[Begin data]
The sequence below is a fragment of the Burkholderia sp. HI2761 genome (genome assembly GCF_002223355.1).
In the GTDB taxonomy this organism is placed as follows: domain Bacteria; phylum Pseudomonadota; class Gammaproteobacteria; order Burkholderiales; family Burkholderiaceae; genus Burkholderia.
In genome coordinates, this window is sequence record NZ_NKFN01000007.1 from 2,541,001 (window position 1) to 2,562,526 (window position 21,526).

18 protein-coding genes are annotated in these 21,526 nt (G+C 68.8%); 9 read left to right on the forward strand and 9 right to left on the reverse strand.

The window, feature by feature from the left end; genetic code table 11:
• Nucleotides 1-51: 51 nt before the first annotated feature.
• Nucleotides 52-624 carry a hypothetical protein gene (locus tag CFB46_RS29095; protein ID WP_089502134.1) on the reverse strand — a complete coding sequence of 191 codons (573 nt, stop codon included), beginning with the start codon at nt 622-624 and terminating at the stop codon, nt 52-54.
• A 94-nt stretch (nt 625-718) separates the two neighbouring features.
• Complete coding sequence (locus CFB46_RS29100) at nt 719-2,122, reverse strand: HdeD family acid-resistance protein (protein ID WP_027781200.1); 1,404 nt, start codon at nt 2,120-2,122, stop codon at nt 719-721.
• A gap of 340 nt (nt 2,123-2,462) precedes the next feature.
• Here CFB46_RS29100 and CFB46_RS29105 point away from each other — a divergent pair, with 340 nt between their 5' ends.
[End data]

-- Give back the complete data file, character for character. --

The sequence below is a fragment of the Burkholderia sp. HI2761 genome (genome assembly GCF_002223355.1).
In the GTDB taxonomy this organism is placed as follows: domain Bacteria; phylum Pseudomonadota; class Gammaproteobacteria; order Burkholderiales; family Burkholderiaceae; genus Burkholderia.
In genome coordinates, this window is sequence record NZ_NKFN01000007.1 from 2,541,001 (window position 1) to 2,562,526 (window position 21,526).

18 protein-coding genes are annotated in these 21,526 nt (G+C 68.8%); 9 read left to right on the forward strand and 9 right to left on the reverse strand.

The window, feature by feature from the left end; genetic code table 11:
• Nucleotides 1-51: 51 nt before the first annotated feature.
• Nucleotides 52-624 carry a hypothetical protein gene (locus tag CFB46_RS29095; protein ID WP_089502134.1) on the reverse strand — a complete coding sequence of 191 codons (573 nt, stop codon included), beginning with the start codon at nt 622-624 and terminating at the stop codon, nt 52-54.
• A 94-nt stretch (nt 625-718) separates the two neighbouring features.
• Complete coding sequence (locus CFB46_RS29100) at nt 719-2,122, reverse strand: HdeD family acid-resistance protein (protein ID WP_027781200.1); 1,404 nt, start codon at nt 2,120-2,122, stop codon at nt 719-721.
• A gap of 340 nt (nt 2,123-2,462) precedes the next feature.
• Here CFB46_RS29100 and CFB46_RS29105 point away from each other — a divergent pair, with 340 nt between their 5' ends.